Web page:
Wednesday, October 19, 2011

Tart Tatin

Yesterday I made a tart tatin using Anne Burrell's recipe. I think it was Emily who said that she is basically a female Guy Fieri, an observation that makes me not want to watch her show. But I was looking into tart tatin recipes, starting with Smitten Kitchen's, and then I looked it up on Food Network just to see what other people did. I landed on Burrell's video, and I think what won me over was the suggestion of adding lemon juice and apple cider to the caramel mixture. This seemed to be, indeed, a secret from a restaurant chef. I was also turned off by SK's endless tale of how she's failed at this supposedly simple tart so many times. I acquired some Golden Supreme apples at the Logan Square farmer's market, Pepperidge Farm's frozen puff pastry at Mariano's, and decided to make this on a slow, gray, Tuesday afternoon.

Everything was going smoothly, especially since I didn't have to make the puff pastry. Which is easy to make with a food processor, but I just didn't feel like it and if you aren't impressing anyone then frozen puff pastry is sufficient, even pretty good. (It seems to have a crispy yet chewy texture, maybe because of all the syrupy awesomeness, but I really like that effect.) I wasn't quite sure how the apples away from the bottom of the pan were going to get blessed by the delicious caramel sauce, but with some flipping and submerging in bubbling caramel using mismatched chopsticks, the apples started to brown.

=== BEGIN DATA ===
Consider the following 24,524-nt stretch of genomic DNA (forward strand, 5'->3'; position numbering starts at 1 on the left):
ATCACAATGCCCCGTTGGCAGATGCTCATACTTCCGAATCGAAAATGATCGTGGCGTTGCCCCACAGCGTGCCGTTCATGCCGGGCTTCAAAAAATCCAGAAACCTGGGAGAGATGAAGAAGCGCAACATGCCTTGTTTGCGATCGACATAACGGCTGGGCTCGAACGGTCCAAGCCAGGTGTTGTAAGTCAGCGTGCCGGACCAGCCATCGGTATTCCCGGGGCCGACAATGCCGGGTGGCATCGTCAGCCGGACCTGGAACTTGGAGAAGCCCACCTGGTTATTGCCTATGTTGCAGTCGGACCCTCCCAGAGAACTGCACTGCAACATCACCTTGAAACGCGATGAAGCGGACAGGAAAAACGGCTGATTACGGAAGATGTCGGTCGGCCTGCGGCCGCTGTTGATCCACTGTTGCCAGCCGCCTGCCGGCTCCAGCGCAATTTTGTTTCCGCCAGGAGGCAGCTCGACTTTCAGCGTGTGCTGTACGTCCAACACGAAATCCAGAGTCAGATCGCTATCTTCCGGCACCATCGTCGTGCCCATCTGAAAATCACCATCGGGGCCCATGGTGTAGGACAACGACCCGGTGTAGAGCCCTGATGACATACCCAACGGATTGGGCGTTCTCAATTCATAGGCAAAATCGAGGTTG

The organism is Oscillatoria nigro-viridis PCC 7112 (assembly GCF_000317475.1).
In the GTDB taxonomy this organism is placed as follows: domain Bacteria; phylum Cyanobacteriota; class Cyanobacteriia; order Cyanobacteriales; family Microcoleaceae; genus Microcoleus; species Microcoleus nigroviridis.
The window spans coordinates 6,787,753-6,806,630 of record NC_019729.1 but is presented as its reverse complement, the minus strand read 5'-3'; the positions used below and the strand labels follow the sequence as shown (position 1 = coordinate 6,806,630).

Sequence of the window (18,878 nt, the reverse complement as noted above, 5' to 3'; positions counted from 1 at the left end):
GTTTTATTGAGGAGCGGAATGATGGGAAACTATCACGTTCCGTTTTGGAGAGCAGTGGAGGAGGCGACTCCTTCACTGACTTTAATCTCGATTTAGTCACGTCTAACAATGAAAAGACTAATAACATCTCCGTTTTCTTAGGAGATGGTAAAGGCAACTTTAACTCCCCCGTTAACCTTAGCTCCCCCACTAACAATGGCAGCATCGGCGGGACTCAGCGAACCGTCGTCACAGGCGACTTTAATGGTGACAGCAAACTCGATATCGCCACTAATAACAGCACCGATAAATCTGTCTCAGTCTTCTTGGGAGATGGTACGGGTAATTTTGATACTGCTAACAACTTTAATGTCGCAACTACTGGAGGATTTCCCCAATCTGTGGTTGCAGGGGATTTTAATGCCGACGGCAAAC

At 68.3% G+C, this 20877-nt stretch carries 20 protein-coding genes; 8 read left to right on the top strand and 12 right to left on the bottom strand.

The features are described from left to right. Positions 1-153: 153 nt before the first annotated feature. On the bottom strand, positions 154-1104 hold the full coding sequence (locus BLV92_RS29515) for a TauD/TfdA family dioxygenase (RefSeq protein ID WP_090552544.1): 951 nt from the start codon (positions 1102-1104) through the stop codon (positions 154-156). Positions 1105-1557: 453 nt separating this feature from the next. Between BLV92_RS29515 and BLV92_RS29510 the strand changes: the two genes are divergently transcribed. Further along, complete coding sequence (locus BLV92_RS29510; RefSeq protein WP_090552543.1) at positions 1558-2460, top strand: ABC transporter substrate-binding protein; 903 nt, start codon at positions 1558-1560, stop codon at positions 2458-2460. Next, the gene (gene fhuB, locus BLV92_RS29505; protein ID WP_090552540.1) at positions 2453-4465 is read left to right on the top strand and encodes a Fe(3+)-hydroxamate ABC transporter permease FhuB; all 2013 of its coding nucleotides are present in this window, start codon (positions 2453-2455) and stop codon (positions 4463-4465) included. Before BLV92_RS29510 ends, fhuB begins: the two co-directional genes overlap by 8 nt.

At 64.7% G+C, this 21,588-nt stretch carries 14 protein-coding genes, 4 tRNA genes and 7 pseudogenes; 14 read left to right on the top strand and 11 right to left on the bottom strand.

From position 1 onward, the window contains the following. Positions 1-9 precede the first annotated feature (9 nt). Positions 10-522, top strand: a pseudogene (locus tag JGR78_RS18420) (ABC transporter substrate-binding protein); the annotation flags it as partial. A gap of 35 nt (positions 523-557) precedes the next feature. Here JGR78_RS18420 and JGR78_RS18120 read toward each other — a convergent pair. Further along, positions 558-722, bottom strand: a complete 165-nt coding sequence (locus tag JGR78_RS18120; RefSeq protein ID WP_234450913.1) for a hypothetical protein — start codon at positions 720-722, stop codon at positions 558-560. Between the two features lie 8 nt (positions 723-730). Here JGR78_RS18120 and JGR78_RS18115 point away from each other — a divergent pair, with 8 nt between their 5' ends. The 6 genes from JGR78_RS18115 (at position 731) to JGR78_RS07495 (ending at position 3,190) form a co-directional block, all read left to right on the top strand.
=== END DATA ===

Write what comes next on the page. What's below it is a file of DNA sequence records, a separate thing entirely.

When I flipped the tart over, to both my horror and delight, this is what emerged:
The apples shrunk in the oven! And they all shifted over to one side! I thought they were fine when I put the pastry over the pan. Even though there was this size problem, and generally, I think tart tatins are not the prettiest things you can bake, this looked alright. The apples themselves looked just as I expected--basically, like in Burrell's video--which is a pretty good feeling one gets in the kitchen, particularly when baking. I wouldn't mind just folding this mess in half to get a big tart tatin croisstant-like thing, but I've been consuming it in slices like a civilized person. There's really nothing to say about the way this thing tastes except, to put it succinctly, "this shit real good." You can never go wrong with recipe that involves a stick of butter and a cup of sugar simmering and baking over the course of an hour. That is just a fundamental principle of LIFE!